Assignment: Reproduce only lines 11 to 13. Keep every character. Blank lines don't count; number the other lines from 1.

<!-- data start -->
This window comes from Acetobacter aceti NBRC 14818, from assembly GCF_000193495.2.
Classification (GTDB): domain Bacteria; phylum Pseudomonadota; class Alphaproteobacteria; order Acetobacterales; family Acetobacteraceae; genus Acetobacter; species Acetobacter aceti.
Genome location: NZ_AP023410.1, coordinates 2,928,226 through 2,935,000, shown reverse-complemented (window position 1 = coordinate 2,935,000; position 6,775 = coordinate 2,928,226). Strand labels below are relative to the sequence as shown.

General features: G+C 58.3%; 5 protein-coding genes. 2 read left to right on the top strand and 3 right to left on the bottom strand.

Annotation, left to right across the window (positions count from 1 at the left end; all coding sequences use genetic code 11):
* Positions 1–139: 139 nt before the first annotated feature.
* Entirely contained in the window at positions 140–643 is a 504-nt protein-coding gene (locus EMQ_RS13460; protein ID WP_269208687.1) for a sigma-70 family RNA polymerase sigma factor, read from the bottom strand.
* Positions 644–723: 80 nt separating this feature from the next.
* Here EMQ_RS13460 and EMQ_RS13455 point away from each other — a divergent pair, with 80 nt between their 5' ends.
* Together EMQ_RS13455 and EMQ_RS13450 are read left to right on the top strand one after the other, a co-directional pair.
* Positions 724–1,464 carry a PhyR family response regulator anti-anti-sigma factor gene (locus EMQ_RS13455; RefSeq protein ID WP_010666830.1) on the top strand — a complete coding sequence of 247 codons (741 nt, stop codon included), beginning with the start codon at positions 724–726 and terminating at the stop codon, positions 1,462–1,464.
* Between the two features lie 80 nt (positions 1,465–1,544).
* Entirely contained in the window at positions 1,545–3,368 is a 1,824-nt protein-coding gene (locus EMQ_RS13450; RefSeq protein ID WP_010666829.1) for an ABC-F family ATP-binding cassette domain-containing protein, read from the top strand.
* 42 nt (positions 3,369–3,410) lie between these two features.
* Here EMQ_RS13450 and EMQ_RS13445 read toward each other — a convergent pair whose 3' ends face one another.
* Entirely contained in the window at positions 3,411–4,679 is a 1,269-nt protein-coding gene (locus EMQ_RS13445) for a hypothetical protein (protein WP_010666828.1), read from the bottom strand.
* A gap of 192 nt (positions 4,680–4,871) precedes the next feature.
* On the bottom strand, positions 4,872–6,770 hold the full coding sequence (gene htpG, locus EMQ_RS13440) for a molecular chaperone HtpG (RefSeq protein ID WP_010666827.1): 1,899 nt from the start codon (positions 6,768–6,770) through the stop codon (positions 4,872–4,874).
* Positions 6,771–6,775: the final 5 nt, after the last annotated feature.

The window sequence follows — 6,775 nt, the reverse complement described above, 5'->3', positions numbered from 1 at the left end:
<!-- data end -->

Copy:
* Positions 724–1,464 carry a PhyR family response regulator anti-anti-sigma factor gene (locus EMQ_RS13455; RefSeq protein ID WP_010666830.1) on the top strand — a complete coding sequence of 247 codons (741 nt, stop codon included), beginning with the start codon at positions 724–726 and terminating at the stop codon, positions 1,462–1,464.
* Between the two features lie 80 nt (positions 1,465–1,544).
* Entirely contained in the window at positions 1,545–3,368 is a 1,824-nt protein-coding gene (locus EMQ_RS13450; RefSeq protein ID WP_010666829.1) for an ABC-F family ATP-binding cassette domain-containing protein, read from the top strand.